Prescription oxycodone tablets (inset) shown in a light blue shade. Springfield police officers shared a photograph of “counterfeit oxycodone” pills recently seized during investigations in a darker shade. Some of the impostor drugs contain Fentanyl, an opioid that is potentially lethal even in small doses. (Photo: Springfield Police Department)

The Springfield Police Department reports that its officers seized some pills made to look like common opioids, but the pills contain the potentially lethal drug Fentanyl.

The pills that officers seized look like Oxycodone or Percocet tablets manufactured by Mallinckrodt Pharmaceuticals, bearing a block letter “M” stamp on each pill. According to Springfield police, the counterfeit pills have caused “several overdoses” and contain Fentanyl.

Oxycodone and Percocet are opioid medications commonly prescribed by physicians to treat patients with pain. Fentanyl is a synthetic opioid that is 80-100 times stronger than morphine and is commonly added to heroin or other controlled substances to increase its potency. Fentanyl has also been linked to a string of overdose deaths in Springfield, including a breakout of 70 deaths in a single month in 2019.

“Illegally manufactured Fentanyl can be extremely dangerous and has been a major contributor to opioid-related overdoses,” a statement from Springfield police issued Feb. 25 reads.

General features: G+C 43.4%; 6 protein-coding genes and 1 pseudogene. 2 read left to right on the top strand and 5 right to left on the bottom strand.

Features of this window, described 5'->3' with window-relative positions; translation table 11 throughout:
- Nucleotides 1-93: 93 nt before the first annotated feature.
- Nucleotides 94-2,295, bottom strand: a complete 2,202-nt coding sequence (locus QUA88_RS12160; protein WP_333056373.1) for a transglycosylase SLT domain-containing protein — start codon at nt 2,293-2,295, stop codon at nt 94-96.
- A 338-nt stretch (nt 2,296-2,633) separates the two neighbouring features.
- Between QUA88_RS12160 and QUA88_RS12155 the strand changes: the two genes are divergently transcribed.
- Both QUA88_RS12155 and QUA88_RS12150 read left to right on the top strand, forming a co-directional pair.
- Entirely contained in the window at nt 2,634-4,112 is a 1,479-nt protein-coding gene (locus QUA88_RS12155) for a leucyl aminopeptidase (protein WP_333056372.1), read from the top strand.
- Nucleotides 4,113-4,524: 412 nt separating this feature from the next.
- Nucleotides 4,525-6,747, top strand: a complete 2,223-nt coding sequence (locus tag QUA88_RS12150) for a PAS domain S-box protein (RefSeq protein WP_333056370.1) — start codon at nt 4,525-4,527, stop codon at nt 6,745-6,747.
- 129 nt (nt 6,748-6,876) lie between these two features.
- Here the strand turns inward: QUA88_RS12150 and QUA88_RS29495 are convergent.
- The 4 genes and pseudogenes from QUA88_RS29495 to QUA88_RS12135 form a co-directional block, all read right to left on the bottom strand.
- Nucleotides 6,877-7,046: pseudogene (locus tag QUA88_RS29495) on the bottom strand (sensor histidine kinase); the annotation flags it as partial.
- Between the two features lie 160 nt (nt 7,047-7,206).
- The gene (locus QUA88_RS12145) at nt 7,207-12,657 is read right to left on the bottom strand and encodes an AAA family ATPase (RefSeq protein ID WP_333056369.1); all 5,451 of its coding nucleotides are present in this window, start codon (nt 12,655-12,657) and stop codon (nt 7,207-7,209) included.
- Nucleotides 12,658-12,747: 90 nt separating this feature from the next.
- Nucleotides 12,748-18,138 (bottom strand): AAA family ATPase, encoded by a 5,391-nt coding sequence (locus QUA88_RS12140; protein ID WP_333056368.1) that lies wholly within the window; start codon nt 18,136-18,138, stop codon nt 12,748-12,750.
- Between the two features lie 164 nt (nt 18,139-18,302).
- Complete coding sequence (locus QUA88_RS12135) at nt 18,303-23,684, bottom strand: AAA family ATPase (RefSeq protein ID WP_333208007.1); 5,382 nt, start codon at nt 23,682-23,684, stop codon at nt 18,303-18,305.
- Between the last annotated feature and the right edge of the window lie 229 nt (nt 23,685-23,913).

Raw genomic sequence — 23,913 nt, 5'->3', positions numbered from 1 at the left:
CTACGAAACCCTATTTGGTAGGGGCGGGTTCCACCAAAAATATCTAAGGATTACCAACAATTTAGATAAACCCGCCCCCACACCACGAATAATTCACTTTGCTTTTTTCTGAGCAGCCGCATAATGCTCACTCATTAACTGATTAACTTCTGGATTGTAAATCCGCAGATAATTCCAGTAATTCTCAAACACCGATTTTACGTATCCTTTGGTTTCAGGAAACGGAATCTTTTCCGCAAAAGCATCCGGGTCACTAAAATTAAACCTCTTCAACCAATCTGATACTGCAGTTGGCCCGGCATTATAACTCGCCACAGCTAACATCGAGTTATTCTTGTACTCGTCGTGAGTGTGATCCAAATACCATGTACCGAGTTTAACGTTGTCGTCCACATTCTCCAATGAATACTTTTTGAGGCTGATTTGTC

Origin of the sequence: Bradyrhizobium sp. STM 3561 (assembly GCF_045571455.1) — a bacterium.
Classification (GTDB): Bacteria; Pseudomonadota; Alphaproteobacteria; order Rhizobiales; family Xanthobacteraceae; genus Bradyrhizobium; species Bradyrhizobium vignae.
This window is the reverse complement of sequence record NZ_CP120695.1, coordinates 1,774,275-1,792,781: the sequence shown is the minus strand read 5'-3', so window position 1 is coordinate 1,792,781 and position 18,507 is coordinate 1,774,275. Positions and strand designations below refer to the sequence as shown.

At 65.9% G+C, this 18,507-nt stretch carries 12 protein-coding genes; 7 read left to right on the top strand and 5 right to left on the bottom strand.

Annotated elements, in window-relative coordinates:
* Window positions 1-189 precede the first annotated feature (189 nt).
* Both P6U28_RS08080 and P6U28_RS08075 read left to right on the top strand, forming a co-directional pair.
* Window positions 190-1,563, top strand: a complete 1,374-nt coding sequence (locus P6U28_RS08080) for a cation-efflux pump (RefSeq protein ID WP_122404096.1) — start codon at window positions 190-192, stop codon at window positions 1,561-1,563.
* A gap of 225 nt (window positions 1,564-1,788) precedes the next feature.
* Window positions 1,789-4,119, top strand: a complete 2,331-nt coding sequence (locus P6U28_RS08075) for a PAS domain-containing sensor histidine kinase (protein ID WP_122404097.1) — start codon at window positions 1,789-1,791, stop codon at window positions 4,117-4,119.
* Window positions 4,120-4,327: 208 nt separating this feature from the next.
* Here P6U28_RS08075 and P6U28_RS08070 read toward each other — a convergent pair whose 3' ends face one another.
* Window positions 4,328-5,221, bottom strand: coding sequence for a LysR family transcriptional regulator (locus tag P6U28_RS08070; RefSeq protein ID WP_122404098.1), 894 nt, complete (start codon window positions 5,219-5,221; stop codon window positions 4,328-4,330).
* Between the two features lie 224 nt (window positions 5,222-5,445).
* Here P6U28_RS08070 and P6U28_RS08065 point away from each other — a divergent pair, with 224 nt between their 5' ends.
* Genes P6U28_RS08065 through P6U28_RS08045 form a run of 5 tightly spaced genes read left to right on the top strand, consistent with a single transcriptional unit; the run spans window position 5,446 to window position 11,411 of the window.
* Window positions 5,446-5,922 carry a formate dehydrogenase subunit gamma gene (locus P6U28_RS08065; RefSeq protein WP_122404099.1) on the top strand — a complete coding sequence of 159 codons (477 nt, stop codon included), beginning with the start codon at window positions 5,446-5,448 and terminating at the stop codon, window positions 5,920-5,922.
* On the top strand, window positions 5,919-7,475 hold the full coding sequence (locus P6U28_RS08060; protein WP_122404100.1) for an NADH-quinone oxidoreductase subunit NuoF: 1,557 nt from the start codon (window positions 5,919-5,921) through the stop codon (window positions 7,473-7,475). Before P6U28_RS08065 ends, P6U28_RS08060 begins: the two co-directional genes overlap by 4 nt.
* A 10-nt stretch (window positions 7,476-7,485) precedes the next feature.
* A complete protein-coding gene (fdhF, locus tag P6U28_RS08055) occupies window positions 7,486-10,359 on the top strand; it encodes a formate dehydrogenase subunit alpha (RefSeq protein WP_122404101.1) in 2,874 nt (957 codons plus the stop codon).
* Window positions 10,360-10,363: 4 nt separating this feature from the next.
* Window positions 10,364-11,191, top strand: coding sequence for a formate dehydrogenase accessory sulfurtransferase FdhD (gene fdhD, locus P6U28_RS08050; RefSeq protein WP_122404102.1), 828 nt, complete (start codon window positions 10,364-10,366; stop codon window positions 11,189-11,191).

In 2021, the Springfield Police Department responded to 566 calls for service involving overdoses. Sixty-one people died. In 2022, Springfield police have responded to 86 calls for service involving overdoses, and eight people have died.

According to the U.S. Drug Enforcement Agency, “Oxycodone is a semi-synthetic narcotic analgesic and historically has been a popular drug of abuse among the narcotic abusing population.”

Police advise anyone taking prescription medications to only obtain them from a licensed medical prescriber or pharmacy.

For help with addiction in Springfield

Burrell Behavioral Health:

CoxHealth Center for Addictions:

Mercy Chemical Dependency Services:

Jordan Valley Substance Use Disorder Services:

SAMHSA National Helpline: 1-800-662-4357

Rance Burger

Rance Burger is the managing editor for the Daily Citizen. He previously covered local governments from February 2022 to April 2023. He is a graduate of the University of Missouri-Columbia with 15 years experience in journalism. Reach him at or by calling 417-837-3669. Twitter: @RanceBurger More by Rance Burger